Monday 07 November 2016 by Opinion

Standard Chartered fails to call a hybrid and sends a warning to investors in similar callable securities

Extension risk is a feature of callable securities and it’s important to be aware of this risk otherwise it could leave a big hole in your pocket. We highlight Australian securities with similar features that every investor should understand


After Halloween, fixed income investors got a big fright on Tuesday 1 November 2016, as Standard Chartered Bank announced it would not exercise an early redemption on its US$750m perpetual preferred notes, otherwise known as Additional Tier 1 hybrids.  These hybrids were callable in January 2017 and investors had wrongly assumed that the bank would redeem them at the first opportunity.

The result – the hybrids dropped $13 to $84 from a past high of $97 per $100 face value.

At the moment, investors in these Standard Chartered hybrids are receiving an interest payment (coupon) of approximately 6.4%, but the coupon will step down in January to about 2.4% (which is 3 month LIBOR + 151bps).  The next call date is in 2027.  The head of capital management at Standard Chartered said, “It’s an unusual security to have such a low reset coupon so we believe that there isn’t that much read-across to the group’s other AT1 instruments.”

From January, the Standard Chartered hybrids not only have a lower coupon but – attractively for the bank – will still count as Tier 1 capital (the most attractive) until 2021 and then Tier 2.

Are other bank hybrids likely to be impacted?

In a word, yes.

The securities that are most likely to be affected are perpetual non call 10 years and Additional Tier 1 (AT1) hybrids issued pre GFC that have a low coupon reset.  In these cases, it is uneconomical – that is more expensive – for banks to call these securities and replace them at current higher market pricing.

However, the decision by a bank to call or not call is not as simple as the pure cost of leaving the hybrids outstanding. It has to be weighed against potential reputational damage that may be caused; investors will be more cautious about buying these types of securities from that bank in the future, and will likely expect the bank to pay a higher rate of interest to compensate them.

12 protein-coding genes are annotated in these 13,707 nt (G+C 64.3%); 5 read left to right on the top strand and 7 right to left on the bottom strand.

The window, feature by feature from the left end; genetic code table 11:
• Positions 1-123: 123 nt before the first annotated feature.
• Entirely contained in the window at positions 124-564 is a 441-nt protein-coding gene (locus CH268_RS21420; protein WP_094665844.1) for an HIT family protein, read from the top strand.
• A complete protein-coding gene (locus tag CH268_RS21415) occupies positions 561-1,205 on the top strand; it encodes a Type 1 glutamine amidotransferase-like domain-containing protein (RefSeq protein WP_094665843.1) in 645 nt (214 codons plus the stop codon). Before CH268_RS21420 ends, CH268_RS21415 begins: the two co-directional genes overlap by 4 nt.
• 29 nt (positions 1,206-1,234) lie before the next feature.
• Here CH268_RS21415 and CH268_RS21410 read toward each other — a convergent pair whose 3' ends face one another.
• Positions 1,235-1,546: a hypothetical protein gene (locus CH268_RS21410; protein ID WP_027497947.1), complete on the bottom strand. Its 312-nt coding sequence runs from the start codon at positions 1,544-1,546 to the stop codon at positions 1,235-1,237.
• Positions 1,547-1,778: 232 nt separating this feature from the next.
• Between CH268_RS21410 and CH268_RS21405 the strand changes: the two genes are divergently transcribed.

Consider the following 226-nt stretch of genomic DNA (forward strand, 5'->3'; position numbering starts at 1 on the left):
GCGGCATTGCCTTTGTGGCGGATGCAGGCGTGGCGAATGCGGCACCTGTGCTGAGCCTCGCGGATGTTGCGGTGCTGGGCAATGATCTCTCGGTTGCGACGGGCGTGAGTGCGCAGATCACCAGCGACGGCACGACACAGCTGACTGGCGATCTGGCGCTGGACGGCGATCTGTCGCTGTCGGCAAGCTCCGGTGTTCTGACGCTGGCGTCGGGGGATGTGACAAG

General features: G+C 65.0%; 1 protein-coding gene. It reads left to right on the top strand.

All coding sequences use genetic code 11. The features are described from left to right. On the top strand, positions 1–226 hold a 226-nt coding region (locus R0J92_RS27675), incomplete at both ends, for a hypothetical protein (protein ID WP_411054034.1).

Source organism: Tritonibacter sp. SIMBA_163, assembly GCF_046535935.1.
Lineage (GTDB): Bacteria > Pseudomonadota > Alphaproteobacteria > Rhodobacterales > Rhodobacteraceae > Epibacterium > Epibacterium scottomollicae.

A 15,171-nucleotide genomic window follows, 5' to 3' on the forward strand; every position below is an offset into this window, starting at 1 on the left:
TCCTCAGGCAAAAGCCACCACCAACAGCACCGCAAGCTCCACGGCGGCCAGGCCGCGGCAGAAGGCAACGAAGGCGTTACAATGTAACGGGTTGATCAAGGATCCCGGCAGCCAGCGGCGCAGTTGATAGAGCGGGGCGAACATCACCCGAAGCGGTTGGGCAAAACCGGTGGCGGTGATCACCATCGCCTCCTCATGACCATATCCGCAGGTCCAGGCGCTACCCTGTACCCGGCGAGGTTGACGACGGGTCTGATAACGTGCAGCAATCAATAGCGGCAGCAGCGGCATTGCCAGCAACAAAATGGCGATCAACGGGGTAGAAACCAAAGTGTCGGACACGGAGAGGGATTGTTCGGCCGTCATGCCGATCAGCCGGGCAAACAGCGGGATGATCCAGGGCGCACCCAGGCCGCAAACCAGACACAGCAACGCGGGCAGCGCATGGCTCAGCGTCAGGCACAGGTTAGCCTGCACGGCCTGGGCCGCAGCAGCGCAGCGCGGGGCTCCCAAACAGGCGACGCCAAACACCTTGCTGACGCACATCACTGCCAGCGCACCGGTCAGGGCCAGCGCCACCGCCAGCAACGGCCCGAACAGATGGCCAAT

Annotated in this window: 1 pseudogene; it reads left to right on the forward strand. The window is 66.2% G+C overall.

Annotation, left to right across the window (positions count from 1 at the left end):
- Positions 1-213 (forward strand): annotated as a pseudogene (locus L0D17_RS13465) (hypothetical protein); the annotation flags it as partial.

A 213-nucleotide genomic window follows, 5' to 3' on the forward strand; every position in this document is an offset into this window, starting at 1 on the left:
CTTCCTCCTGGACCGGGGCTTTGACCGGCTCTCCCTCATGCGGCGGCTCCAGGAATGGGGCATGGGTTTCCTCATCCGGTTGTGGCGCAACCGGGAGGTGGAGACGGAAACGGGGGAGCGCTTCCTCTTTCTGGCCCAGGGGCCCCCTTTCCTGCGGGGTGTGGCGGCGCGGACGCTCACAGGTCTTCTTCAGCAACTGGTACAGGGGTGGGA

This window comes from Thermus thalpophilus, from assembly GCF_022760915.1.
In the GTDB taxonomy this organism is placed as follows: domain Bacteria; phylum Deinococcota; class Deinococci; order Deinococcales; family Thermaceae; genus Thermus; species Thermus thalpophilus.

Another factor that increases the likelihood of a bank leaving the securities outstanding is the bank’s financial strength. The weaker the bank, the less likely the bank will call the bonds.  For a weaker bank, a lower coupon instrument will be a relatively more attractive proposition.

There has been speculation from European credit analysts that Commerzbank and RBS may be likely candidates to follow Standard Chartered’s lead and not call securities when expected.

In that regard, Commerzbank’s CFO said, “From today’s perspective, I don’t know why I would buy them back […] we’re very comfortably set up in regards to funding at the moment.”  As a result on Friday, Commerzbank’s EUR416m of 6.352% notes fell by as much as €8 to €91.

Other Tier 1s in the Australian market that have a similar structure include the Swiss Re $300m junior subordinated perpetual floating rate notes (FRNs), callable in May 2017.  At the moment, the securities pay a coupon of about 7.64% but if they are not called, the coupon would step down to six month BBSW + 217bps, or 4.17%. Royal Women’s Hospital (RWH) $148m secured FRN matures in March 2021, but is callable in March 2017.  If the RWH FRNs are not called, the current 6.2% coupon drops down to one month BBSW + 120bps or just 2.83%.

However these securities are given as examples only and we expect them to be called. There is no suggestion that either Swiss Re or RWH will not call their respective bonds at the next call date.

However, the recent examples of Standard Chartered and Commerzbank highlight extension risk and once again reinforce the lesson that investors should fully read and understand the documents. This is especially true for Australian bank hybrids, which have terms in the documentation that are yet to be tested in a stressed financial environment.